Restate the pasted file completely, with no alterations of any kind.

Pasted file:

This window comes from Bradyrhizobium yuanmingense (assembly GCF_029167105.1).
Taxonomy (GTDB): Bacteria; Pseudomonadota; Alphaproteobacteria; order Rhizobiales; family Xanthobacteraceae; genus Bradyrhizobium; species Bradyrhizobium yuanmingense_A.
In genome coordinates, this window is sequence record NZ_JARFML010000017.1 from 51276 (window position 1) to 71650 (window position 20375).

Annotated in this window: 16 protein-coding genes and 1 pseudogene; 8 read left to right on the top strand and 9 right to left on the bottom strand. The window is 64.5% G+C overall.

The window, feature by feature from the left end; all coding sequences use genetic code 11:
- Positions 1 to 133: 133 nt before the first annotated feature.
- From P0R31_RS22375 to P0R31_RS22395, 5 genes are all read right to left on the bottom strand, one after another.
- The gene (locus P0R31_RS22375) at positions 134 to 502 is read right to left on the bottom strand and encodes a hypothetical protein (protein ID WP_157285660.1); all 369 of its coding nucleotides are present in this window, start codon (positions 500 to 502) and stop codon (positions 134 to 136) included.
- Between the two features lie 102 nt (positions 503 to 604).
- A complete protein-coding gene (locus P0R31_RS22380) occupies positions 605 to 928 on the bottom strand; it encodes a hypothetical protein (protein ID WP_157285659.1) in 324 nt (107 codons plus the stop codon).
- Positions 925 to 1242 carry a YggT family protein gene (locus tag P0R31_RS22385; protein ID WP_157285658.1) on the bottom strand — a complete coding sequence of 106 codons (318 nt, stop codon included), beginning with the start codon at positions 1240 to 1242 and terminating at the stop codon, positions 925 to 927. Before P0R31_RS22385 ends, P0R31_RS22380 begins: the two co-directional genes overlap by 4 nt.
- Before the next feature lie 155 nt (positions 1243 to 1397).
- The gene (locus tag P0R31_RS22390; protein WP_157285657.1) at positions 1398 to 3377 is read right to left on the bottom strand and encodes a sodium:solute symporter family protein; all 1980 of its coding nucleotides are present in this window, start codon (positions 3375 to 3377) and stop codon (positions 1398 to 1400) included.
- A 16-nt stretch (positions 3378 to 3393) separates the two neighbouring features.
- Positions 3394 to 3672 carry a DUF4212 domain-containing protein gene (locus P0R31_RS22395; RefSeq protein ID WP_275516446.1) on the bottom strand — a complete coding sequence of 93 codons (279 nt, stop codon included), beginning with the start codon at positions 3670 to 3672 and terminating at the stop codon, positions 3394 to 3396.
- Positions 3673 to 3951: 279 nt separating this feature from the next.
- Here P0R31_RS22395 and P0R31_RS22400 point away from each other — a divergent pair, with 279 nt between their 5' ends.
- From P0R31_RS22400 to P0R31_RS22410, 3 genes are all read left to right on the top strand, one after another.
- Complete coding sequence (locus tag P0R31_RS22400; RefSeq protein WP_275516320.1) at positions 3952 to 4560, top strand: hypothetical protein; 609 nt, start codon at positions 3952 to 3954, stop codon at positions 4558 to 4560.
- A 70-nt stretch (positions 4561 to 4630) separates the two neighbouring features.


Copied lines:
This window comes from Bradyrhizobium yuanmingense (assembly GCF_029167105.1).
Taxonomy (GTDB): Bacteria; Pseudomonadota; Alphaproteobacteria; order Rhizobiales; family Xanthobacteraceae; genus Bradyrhizobium; species Bradyrhizobium yuanmingense_A.
In genome coordinates, this window is sequence record NZ_JARFML010000017.1 from 51276 (window position 1) to 71650 (window position 20375).

Annotated in this window: 16 protein-coding genes and 1 pseudogene; 8 read left to right on the top strand and 9 right to left on the bottom strand. The window is 64.5% G+C overall.

The window, feature by feature from the left end; all coding sequences use genetic code 11:
- Positions 1 to 133: 133 nt before the first annotated feature.
- From P0R31_RS22375 to P0R31_RS22395, 5 genes are all read right to left on the bottom strand, one after another.
- The gene (locus P0R31_RS22375) at positions 134 to 502 is read right to left on the bottom strand and encodes a hypothetical protein (protein ID WP_157285660.1); all 369 of its coding nucleotides are present in this window, start codon (positions 500 to 502) and stop codon (positions 134 to 136) included.
- Between the two features lie 102 nt (positions 503 to 604).
- A complete protein-coding gene (locus P0R31_RS22380) occupies positions 605 to 928 on the bottom strand; it encodes a hypothetical protein (protein ID WP_157285659.1) in 324 nt (107 codons plus the stop codon).
- Positions 925 to 1242 carry a YggT family protein gene (locus tag P0R31_RS22385; protein ID WP_157285658.1) on the bottom strand — a complete coding sequence of 106 codons (318 nt, stop codon included), beginning with the start codon at positions 1240 to 1242 and terminating at the stop codon, positions 925 to 927. Before P0R31_RS22385 ends, P0R31_RS22380 begins: the two co-directional genes overlap by 4 nt.
- Before the next feature lie 155 nt (positions 1243 to 1397).
- The gene (locus tag P0R31_RS22390; protein WP_157285657.1) at positions 1398 to 3377 is read right to left on the bottom strand and encodes a sodium:solute symporter family protein; all 1980 of its coding nucleotides are present in this window, start codon (positions 3375 to 3377) and stop codon (positions 1398 to 1400) included.
- A 16-nt stretch (positions 3378 to 3393) separates the two neighbouring features.
- Positions 3394 to 3672 carry a DUF4212 domain-containing protein gene (locus P0R31_RS22395; RefSeq protein ID WP_275516446.1) on the bottom strand — a complete coding sequence of 93 codons (279 nt, stop codon included), beginning with the start codon at positions 3670 to 3672 and terminating at the stop codon, positions 3394 to 3396.
- Positions 3673 to 3951: 279 nt separating this feature from the next.
- Here P0R31_RS22395 and P0R31_RS22400 point away from each other — a divergent pair, with 279 nt between their 5' ends.
- From P0R31_RS22400 to P0R31_RS22410, 3 genes are all read left to right on the top strand, one after another.
- Complete coding sequence (locus tag P0R31_RS22400; RefSeq protein WP_275516320.1) at positions 3952 to 4560, top strand: hypothetical protein; 609 nt, start codon at positions 3952 to 3954, stop codon at positions 4558 to 4560.
- A 70-nt stretch (positions 4561 to 4630) separates the two neighbouring features.